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Patrick Hruby

Atlantic Sports Roundtable: the NHL, violence and ratings

National Hockey League playoff ratings are up. So is violence within the sport. Coincidence? In this week's Atlantic Sports Roundtable, we tackle the question:

Patrick Hruby: ... Hockey fans like violence. So do the people who play and run the sport. This is no great secret: just watch "Slap Shot." The NHL fined Weber a whopping $2,500 for bouncing Zetterberg's head like a basketball; Nashville coach Barry Trotz publicly praised the play; the team's promotions department reportedly put out a celebratory head-smash video and dubbed the practice "Webbering." So it goes. Gary Bettman and company have never seriously cracked down on fighting and brutality. The league might be dumb to put teams in places like Phoenix; it isn't stupid ...

Hampton Stevens: ... Let me also note the wild irony of how the NHL should be celebrating, toasting their new ratings boom, but instead found the black fly of controversy in their chardonnay. This week the NHL's COO told the Globe and Mail that his office is getting complaints from angry sponsors—especially in Corporate America—who don't want their products associated with the extra-legal violence on ice. In other words, thuggery is hurting the game ...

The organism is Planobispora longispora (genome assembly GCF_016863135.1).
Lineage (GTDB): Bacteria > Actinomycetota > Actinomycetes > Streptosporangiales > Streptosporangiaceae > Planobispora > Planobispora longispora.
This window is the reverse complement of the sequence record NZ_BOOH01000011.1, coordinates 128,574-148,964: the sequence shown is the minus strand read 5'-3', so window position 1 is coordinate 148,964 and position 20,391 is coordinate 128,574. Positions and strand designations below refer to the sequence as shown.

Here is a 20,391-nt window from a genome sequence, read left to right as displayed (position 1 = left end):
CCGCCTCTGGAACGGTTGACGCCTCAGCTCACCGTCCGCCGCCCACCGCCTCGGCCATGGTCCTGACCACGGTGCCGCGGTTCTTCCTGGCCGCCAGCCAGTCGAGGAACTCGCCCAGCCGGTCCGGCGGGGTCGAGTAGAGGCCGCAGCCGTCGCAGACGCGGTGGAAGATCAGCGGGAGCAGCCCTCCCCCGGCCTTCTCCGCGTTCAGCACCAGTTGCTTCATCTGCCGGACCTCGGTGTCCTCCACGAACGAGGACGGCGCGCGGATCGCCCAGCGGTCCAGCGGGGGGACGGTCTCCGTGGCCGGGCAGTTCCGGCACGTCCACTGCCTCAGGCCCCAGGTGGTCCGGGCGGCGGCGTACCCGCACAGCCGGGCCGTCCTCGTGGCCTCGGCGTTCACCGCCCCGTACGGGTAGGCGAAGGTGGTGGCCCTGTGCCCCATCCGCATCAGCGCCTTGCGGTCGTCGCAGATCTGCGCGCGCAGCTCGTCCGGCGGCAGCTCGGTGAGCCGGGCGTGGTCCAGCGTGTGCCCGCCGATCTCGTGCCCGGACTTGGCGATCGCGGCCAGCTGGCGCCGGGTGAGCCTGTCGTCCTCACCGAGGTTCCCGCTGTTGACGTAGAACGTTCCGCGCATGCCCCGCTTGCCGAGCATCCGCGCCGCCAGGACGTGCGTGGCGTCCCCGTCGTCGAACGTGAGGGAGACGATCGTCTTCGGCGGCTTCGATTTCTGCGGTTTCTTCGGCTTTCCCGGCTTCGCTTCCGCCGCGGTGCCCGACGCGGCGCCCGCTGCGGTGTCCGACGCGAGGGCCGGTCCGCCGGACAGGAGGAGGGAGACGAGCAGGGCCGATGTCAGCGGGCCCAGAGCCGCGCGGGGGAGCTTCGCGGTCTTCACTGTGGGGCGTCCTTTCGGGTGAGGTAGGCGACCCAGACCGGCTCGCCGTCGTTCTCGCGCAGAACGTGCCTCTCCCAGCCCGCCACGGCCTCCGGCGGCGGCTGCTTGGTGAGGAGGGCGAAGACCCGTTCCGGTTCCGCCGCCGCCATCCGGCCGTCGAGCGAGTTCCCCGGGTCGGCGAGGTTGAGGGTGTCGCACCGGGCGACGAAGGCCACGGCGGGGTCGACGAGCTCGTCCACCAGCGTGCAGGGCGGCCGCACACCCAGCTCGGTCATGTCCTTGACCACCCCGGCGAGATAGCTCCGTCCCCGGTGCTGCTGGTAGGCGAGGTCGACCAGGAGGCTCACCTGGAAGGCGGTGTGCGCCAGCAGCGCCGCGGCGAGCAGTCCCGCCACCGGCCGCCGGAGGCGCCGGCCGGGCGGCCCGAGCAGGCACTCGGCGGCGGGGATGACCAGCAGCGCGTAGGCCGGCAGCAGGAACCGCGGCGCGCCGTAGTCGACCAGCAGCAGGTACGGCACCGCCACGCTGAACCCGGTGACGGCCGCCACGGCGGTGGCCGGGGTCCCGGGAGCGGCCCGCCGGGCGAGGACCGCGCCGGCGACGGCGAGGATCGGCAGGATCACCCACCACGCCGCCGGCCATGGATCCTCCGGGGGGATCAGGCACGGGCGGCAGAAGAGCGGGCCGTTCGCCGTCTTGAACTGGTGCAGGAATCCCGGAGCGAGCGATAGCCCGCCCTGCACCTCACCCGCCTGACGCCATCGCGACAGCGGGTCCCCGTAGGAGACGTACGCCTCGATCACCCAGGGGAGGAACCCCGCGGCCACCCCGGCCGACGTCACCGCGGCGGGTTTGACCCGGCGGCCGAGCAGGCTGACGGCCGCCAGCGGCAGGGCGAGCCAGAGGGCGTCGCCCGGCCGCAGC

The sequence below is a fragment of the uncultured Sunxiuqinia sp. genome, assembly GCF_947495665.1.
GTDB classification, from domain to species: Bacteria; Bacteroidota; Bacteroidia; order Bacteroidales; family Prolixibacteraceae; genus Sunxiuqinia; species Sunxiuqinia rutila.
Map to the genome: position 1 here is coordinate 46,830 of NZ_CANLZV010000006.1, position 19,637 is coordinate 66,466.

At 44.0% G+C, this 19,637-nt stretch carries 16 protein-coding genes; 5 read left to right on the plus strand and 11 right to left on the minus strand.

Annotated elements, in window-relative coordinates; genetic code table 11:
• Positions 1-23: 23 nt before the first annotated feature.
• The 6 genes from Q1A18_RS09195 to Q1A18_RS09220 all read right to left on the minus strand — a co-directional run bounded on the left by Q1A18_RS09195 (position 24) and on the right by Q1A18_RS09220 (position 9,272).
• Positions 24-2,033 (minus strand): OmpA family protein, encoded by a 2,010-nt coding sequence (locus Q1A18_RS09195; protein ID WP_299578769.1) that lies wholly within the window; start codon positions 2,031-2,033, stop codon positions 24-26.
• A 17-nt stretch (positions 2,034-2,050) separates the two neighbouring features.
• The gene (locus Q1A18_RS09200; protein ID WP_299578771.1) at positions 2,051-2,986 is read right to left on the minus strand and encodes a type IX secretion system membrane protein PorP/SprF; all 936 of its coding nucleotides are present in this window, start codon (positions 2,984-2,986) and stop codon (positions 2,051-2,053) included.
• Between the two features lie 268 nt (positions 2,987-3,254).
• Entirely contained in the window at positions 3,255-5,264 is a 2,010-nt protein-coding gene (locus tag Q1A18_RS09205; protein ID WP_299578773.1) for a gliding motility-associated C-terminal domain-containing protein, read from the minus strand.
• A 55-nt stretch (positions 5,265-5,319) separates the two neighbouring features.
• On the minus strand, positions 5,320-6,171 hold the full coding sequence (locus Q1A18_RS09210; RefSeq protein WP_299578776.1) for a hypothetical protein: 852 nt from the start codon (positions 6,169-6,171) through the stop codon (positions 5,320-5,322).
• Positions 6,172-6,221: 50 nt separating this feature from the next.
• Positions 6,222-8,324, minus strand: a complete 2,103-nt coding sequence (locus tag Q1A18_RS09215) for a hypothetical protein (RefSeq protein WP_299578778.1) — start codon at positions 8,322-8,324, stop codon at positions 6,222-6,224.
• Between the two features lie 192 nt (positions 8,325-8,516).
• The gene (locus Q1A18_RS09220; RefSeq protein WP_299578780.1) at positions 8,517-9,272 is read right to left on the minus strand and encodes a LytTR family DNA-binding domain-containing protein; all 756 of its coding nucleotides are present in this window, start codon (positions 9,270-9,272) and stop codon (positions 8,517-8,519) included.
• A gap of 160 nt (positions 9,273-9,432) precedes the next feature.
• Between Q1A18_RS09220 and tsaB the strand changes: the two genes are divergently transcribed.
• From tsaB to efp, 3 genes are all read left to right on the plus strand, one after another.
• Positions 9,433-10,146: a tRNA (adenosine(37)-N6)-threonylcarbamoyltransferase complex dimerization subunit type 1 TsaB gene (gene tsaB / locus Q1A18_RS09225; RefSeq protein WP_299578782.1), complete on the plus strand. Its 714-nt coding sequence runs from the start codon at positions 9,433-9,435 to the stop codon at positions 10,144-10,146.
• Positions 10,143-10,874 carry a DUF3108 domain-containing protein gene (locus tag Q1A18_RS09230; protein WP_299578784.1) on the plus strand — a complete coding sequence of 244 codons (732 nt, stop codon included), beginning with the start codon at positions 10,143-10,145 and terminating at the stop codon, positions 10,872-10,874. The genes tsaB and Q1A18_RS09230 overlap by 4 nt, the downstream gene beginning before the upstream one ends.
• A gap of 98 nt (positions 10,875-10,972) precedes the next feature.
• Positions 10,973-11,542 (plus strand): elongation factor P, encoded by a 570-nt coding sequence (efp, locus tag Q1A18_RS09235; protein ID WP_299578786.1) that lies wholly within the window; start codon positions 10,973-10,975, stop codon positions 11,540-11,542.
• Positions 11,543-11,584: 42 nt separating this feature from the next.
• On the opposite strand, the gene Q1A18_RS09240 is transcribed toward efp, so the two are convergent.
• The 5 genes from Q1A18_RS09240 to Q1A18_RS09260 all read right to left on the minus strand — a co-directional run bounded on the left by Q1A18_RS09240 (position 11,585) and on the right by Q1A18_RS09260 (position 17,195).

Jake Simpson: ... The near-universal approval of the fight-filled first week of the NHL playoffs, from fans to coaches to Patrick himself, is honestly mind-boggling to me. I didn't grow up with hockey and I don't consider myself particularly violent, so maybe I'm just not the sport's target audience. But I watch hockey because the fact that a goal (a rare and valuable commodity akin to runs in baseball) can be scored at any moment is thrilling. I don't watch to see hair-pulling, or cross checks to the throat, or absurdly tone-deaf excuses by the increasing numbers of players who appear hell-bent on seriously injuring their peers ...

Read the full article at the Atlantic Online